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    Right on Jake. The whole time I was installing the GXP I kept wondering what part was missing. Turns out the correct crankset was missing, doh! I found a local biker with a GXP-based crankset for sale. I'm hoping to get that part, this week. For now, at least the freewheels are installed.


    It's only funny until someone gets hurt, and then it's hilarious.
    --Bill Hicks

  12. #12
    "They Call Me Bone'z"
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    looks like a real sick racer to me.
    RAH!

  13. #13
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    Only TruVativ cranks will work with a GXP Bottom Brackets.

    FSA / RaceFace / Shimano have interchangeable Bottom Brackets

    Example:
    My RF NEXT cranks are set up with a Shimano XTR Bottom Bracket

  14. #14
    lone rider
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    I haven't had the best luck with Truvativ products to be honest, but they are my cheapest option.

    Come winter-time, I imagine a nice set of Middleburn cranks will be swapped out.
    It's only funny until someone gets hurt, and then it's hilarious.
    --Bill Hicks

  15. #15
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    Quote Originally Posted by amillion3
    I haven't had the best luck with Truvativ products to be honest, but they are my cheapest option.

    Come winter-time, I imagine a nice set of Middleburn cranks will be swapped out.
    Ride-on, Middleburn makes some sweet lite yet stiff cranks.
    ~Jake

  16. #16
    lone rider
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    Finally, some progress! The chain ring I ordered was back ordered and so I had to place another order and wait some more...But, the ring finally came in today, so of course, I installed it.

    Now this thing is actually starting to look like a bike! Once I installed the cranks, I installed the chain. I had to fight with my chain a bit, as I have never installed a chain new. That was a good learning experience! After the rear wheel was tensioned, I set up the rear V brakes.

    So now, I'm just waiting on the front wheel to arrive...I have the front disc brake and tire waiting to be installed. I'm so close!
    It's only funny until someone gets hurt, and then it's hilarious.
    --Bill Hicks

  17. #17
    mighty sailin' man
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    lookin good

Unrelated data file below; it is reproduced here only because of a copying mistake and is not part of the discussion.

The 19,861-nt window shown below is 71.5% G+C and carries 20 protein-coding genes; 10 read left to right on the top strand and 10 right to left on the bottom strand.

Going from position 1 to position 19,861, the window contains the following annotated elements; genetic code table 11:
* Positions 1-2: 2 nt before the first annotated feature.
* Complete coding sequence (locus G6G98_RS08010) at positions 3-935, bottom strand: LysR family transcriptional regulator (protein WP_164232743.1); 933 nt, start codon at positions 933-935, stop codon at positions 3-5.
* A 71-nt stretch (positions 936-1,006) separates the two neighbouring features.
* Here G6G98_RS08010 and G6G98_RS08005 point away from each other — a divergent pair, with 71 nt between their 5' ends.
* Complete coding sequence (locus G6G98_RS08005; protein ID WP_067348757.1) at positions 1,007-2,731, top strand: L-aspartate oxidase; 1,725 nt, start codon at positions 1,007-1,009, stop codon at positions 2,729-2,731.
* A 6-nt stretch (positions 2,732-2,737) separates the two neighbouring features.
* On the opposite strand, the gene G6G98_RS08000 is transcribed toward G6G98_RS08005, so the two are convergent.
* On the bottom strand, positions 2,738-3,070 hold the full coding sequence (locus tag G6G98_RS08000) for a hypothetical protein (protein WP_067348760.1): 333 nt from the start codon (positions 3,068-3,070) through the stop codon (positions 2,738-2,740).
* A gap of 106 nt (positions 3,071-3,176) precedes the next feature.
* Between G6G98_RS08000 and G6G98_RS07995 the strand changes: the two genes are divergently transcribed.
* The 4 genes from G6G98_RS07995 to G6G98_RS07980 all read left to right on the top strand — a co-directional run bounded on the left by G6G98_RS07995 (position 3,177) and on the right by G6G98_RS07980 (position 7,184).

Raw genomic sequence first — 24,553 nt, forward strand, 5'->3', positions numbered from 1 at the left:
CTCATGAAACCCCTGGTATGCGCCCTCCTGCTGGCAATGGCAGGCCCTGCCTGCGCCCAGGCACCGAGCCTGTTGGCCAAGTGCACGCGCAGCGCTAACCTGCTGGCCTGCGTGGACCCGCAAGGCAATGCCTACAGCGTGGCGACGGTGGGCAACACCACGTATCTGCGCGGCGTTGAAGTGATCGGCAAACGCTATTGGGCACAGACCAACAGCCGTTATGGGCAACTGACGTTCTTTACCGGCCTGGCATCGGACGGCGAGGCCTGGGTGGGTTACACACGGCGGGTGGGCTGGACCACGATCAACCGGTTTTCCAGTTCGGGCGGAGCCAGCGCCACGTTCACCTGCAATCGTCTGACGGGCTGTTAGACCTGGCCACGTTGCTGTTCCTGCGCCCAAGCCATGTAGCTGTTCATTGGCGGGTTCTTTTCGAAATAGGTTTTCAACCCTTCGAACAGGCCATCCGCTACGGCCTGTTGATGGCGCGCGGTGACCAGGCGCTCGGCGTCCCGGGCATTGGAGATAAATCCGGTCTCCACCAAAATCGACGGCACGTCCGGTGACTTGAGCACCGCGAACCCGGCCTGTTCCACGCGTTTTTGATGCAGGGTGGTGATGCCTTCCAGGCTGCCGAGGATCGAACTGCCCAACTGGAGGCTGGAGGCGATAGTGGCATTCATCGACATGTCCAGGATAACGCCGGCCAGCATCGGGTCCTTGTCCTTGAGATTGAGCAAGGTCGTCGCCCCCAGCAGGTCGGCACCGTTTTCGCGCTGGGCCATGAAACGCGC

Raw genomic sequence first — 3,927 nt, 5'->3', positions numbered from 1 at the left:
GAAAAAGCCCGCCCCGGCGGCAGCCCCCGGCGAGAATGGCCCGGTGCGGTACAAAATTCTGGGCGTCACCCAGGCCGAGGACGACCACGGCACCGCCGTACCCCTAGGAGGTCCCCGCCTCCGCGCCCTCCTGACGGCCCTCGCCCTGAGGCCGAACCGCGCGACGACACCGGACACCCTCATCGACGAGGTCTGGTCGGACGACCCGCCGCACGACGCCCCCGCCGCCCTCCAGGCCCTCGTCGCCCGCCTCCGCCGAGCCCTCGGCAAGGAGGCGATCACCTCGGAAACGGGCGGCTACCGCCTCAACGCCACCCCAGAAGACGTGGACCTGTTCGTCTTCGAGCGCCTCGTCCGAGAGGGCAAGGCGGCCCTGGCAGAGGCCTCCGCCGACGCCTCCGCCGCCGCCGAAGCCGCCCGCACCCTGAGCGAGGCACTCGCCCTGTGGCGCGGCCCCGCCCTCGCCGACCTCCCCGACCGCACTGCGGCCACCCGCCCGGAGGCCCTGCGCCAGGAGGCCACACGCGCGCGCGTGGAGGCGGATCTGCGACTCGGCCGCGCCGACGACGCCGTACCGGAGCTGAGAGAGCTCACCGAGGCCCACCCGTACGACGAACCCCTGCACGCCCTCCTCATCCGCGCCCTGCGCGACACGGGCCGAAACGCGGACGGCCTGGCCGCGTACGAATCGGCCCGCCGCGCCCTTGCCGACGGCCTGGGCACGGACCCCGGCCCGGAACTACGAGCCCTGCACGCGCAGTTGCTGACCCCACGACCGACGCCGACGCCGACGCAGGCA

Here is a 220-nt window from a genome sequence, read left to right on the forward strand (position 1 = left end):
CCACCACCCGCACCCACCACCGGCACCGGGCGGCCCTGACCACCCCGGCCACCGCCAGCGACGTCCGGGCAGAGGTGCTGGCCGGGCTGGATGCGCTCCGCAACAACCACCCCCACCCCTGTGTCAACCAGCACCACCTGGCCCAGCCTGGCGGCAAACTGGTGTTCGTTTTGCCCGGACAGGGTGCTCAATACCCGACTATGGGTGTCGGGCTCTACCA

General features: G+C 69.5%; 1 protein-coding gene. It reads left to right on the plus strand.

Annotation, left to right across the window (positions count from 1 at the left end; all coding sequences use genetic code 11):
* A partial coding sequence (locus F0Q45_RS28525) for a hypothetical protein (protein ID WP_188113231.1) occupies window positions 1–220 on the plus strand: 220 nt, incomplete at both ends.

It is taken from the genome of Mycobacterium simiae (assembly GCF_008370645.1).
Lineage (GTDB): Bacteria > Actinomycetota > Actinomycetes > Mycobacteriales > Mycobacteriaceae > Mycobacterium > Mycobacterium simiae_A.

when do you get the wheel? I want to see that 2.3 mounted

  18. #18
    "They Call Me Bone'z"
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    how wide are those bars on there?
    RAH!

  19. #19
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    She's lookin' like a million and change

  20. #20
    lone rider
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    Bars are just under 25.25" (~640mm) wide. They are just some old bars off a GF Paragon. I'm hoping they will be replaced by Groovy Luv Handles over the winter.

    The front wheel was supposed to be shipped last Monday (Velocity Blunt rim, double butted spokes, & Hope Pro II hub). I'm hoping to get a tracking number or something else today... I am growing impatient with a mostly finished bike and gorgeous weather outside!
    It's only funny until someone gets hurt, and then it's hilarious.
    --Bill Hicks

  21. #21
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    First ride...



    I finally got the front wheel and put her on the road today. I was only able to ride around the neighborhood while I adjusted the seat, bars, etc. Once I got those dialed in, I took off for a spin around the block.

    The good:
    -She does an excellent job of climbing. Out of the saddle, the position is near perfect. I think I'd like another 10-20 mm of stem length.
    -SS simplicity and efficiency. With the White Industries Freewheel, the engagement is very quick and the power is just a split second away.
    -Lightweight bicycle! My last ride was a 30# bike, this probably tips the scales at ~21#. I'll take it to the LBS for a final weight.
    -The Origin 8 fork is smooth and soaks up little bumps and cracks pretty well.
    -Neo Moto front tire has tenacious grip, I am really looking forward to hitting up a trail soon.

    The bad:
    -I'm a bit worried the geometry that makes it so great for climbing will make descending a bit uncertain (time will tell though).
    -The front end is surprisingly heavy. I think the budget front end parts (sans the fork) really add up. Avid BBDB caliper with an OEM shimano rotor, and a relatively heavy 650b rim do not work in my favor.

    The other:
    -I'll need a CF seatpost or a thudbuster, the AL frame is a bit harsh on the lower back. Recommendations?
    -I'd like a set of Luv Handles, they have such a fine hand position, especially for a SS.

    Trophy owners take note, I held up my 650b front wheel to the rear triangle, and it just may fit. Next time I take off the rear wheel, I'll do an actual fit check to see what the verdict is.

    I still have some tuning to do with the brakes to get them 'spot on', but she is mostly ready to go. Once I have everything good to go, I'll clean her up and take some quality photos.
    It's only funny until someone gets hurt, and then it's hilarious.
    --Bill Hicks